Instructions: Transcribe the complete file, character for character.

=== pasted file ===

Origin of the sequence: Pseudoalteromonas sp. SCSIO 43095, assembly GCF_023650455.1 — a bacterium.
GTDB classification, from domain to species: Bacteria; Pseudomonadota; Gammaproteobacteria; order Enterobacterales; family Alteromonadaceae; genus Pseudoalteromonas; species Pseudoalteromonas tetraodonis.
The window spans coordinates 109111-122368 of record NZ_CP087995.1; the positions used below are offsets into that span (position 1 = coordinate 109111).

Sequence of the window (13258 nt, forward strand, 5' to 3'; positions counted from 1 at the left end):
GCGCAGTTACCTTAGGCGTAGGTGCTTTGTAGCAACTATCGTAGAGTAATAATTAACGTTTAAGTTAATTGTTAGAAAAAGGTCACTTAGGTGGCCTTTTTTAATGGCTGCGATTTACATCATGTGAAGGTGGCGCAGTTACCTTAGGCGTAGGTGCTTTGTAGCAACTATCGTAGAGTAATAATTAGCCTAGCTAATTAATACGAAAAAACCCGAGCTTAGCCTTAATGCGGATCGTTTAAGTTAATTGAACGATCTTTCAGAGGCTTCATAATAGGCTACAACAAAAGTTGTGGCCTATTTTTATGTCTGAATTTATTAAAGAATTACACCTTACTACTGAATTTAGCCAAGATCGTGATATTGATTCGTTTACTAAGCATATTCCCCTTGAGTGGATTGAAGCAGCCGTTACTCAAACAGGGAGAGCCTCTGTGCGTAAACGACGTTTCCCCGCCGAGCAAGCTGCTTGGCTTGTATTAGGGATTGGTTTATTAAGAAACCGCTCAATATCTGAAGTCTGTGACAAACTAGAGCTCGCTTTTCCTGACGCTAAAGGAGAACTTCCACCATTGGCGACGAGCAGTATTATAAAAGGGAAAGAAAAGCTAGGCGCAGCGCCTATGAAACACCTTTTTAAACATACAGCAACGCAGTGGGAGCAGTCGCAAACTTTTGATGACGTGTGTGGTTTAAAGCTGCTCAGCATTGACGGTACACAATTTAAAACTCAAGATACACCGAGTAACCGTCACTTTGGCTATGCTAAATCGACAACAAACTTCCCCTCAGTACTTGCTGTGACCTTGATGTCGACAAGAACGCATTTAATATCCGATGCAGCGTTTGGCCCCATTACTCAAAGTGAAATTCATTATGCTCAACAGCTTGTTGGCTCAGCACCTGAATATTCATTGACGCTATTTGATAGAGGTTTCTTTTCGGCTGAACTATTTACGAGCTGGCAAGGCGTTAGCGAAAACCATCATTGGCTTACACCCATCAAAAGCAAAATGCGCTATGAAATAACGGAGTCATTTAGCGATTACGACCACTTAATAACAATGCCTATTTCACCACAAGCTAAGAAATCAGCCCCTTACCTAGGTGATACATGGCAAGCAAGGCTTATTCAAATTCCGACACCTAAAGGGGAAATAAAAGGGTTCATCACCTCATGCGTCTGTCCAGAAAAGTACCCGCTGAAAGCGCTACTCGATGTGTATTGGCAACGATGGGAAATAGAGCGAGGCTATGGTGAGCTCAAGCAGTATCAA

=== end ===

Origin of the sequence: Pseudoalteromonas sp. SCSIO 43095, assembly GCF_023650455.1 — a bacterium.
GTDB classification, from domain to species: Bacteria; Pseudomonadota; Gammaproteobacteria; order Enterobacterales; family Alteromonadaceae; genus Pseudoalteromonas; species Pseudoalteromonas tetraodonis.
The window spans coordinates 109111-122368 of record NZ_CP087995.1; the positions used below are offsets into that span (position 1 = coordinate 109111).

Sequence of the window (13258 nt, forward strand, 5' to 3'; positions counted from 1 at the left end):
GCGCAGTTACCTTAGGCGTAGGTGCTTTGTAGCAACTATCGTAGAGTAATAATTAACGTTTAAGTTAATTGTTAGAAAAAGGTCACTTAGGTGGCCTTTTTTAATGGCTGCGATTTACATCATGTGAAGGTGGCGCAGTTACCTTAGGCGTAGGTGCTTTGTAGCAACTATCGTAGAGTAATAATTAGCCTAGCTAATTAATACGAAAAAACCCGAGCTTAGCCTTAATGCGGATCGTTTAAGTTAATTGAACGATCTTTCAGAGGCTTCATAATAGGCTACAACAAAAGTTGTGGCCTATTTTTATGTCTGAATTTATTAAAGAATTACACCTTACTACTGAATTTAGCCAAGATCGTGATATTGATTCGTTTACTAAGCATATTCCCCTTGAGTGGATTGAAGCAGCCGTTACTCAAACAGGGAGAGCCTCTGTGCGTAAACGACGTTTCCCCGCCGAGCAAGCTGCTTGGCTTGTATTAGGGATTGGTTTATTAAGAAACCGCTCAATATCTGAAGTCTGTGACAAACTAGAGCTCGCTTTTCCTGACGCTAAAGGAGAACTTCCACCATTGGCGACGAGCAGTATTATAAAAGGGAAAGAAAAGCTAGGCGCAGCGCCTATGAAACACCTTTTTAAACATACAGCAACGCAGTGGGAGCAGTCGCAAACTTTTGATGACGTGTGTGGTTTAAAGCTGCTCAGCATTGACGGTACACAATTTAAAACTCAAGATACACCGAGTAACCGTCACTTTGGCTATGCTAAATCGACAACAAACTTCCCCTCAGTACTTGCTGTGACCTTGATGTCGACAAGAACGCATTTAATATCCGATGCAGCGTTTGGCCCCATTACTCAAAGTGAAATTCATTATGCTCAACAGCTTGTTGGCTCAGCACCTGAATATTCATTGACGCTATTTGATAGAGGTTTCTTTTCGGCTGAACTATTTACGAGCTGGCAAGGCGTTAGCGAAAACCATCATTGGCTTACACCCATCAAAAGCAAAATGCGCTATGAAATAACGGAGTCATTTAGCGATTACGACCACTTAATAACAATGCCTATTTCACCACAAGCTAAGAAATCAGCCCCTTACCTAGGTGATACATGGCAAGCAAGGCTTATTCAAATTCCGACACCTAAAGGGGAAATAAAAGGGTTCATCACCTCATGCGTCTGTCCAGAAAAGTACCCGCTGAAAGCGCTACTCGATGTGTATTGGCAACGATGGGAAATAGAGCGAGGCTATGGTGAGCTCAAGCAGTATCAA